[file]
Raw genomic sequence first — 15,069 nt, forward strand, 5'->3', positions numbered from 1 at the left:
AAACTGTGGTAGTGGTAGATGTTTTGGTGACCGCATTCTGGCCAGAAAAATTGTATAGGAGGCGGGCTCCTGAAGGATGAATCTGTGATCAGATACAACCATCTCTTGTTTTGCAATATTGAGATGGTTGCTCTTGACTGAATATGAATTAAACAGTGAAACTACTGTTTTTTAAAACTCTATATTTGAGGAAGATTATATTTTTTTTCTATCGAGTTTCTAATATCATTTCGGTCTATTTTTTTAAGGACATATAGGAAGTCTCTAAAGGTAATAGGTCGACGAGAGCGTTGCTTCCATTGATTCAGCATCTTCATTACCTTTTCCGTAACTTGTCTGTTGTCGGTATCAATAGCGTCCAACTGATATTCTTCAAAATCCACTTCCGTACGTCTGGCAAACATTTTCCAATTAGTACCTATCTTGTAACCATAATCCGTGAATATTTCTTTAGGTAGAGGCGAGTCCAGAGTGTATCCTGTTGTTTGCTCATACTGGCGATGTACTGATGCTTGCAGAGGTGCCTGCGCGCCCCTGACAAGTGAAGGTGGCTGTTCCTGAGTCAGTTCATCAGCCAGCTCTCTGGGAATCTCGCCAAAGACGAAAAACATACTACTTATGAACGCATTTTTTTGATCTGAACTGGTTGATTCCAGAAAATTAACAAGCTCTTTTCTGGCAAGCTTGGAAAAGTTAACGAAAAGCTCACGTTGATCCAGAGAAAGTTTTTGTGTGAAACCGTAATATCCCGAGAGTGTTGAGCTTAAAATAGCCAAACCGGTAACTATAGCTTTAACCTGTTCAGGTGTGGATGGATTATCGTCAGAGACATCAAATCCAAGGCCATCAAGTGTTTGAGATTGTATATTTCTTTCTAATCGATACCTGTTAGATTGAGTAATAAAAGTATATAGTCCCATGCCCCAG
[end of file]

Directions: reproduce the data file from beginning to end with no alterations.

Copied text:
Raw genomic sequence first — 15,069 nt, forward strand, 5'->3', positions numbered from 1 at the left:
AAACTGTGGTAGTGGTAGATGTTTTGGTGACCGCATTCTGGCCAGAAAAATTGTATAGGAGGCGGGCTCCTGAAGGATGAATCTGTGATCAGATACAACCATCTCTTGTTTTGCAATATTGAGATGGTTGCTCTTGACTGAATATGAATTAAACAGTGAAACTACTGTTTTTTAAAACTCTATATTTGAGGAAGATTATATTTTTTTTCTATCGAGTTTCTAATATCATTTCGGTCTATTTTTTTAAGGACATATAGGAAGTCTCTAAAGGTAATAGGTCGACGAGAGCGTTGCTTCCATTGATTCAGCATCTTCATTACCTTTTCCGTAACTTGTCTGTTGTCGGTATCAATAGCGTCCAACTGATATTCTTCAAAATCCACTTCCGTACGTCTGGCAAACATTTTCCAATTAGTACCTATCTTGTAACCATAATCCGTGAATATTTCTTTAGGTAGAGGCGAGTCCAGAGTGTATCCTGTTGTTTGCTCATACTGGCGATGTACTGATGCTTGCAGAGGTGCCTGCGCGCCCCTGACAAGTGAAGGTGGCTGTTCCTGAGTCAGTTCATCAGCCAGCTCTCTGGGAATCTCGCCAAAGACGAAAAACATACTACTTATGAACGCATTTTTTTGATCTGAACTGGTTGATTCCAGAAAATTAACAAGCTCTTTTCTGGCAAGCTTGGAAAAGTTAACGAAAAGCTCACGTTGATCCAGAGAAAGTTTTTGTGTGAAACCGTAATATCCCGAGAGTGTTGAGCTTAAAATAGCCAAACCGGTAACTATAGCTTTAACCTGTTCAGGTGTGGATGGATTATCGTCAGAGACATCAAATCCAAGGCCATCAAGTGTTTGAGATTGTATATTTCTTTCTAATCGATACCTGTTAGATTGAGTAATAAAAGTATATAGTCCCATGCCCCAG